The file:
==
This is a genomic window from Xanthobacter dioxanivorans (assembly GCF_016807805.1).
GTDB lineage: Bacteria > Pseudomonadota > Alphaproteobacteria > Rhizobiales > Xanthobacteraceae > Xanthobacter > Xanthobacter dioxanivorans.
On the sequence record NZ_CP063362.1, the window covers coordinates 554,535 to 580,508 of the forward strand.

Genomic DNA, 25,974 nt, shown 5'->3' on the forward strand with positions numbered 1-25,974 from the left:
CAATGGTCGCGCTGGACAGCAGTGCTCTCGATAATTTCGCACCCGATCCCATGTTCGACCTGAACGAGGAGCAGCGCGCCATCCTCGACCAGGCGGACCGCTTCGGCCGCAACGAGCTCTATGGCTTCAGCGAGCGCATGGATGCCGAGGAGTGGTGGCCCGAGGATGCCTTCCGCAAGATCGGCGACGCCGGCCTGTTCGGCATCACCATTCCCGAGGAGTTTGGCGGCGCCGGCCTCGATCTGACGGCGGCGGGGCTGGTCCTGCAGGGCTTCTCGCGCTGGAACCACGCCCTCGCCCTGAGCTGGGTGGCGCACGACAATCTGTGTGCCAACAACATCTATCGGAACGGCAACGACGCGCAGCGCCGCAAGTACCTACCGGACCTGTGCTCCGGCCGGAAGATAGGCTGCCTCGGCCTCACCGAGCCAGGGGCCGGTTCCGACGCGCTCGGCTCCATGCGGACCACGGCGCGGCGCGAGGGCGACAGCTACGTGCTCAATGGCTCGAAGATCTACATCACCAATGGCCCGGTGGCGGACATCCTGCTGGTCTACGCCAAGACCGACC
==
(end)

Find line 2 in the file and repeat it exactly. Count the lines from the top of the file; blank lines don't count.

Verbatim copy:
GTDB lineage: Bacteria > Pseudomonadota > Alphaproteobacteria > Rhizobiales > Xanthobacteraceae > Xanthobacter > Xanthobacter dioxanivorans.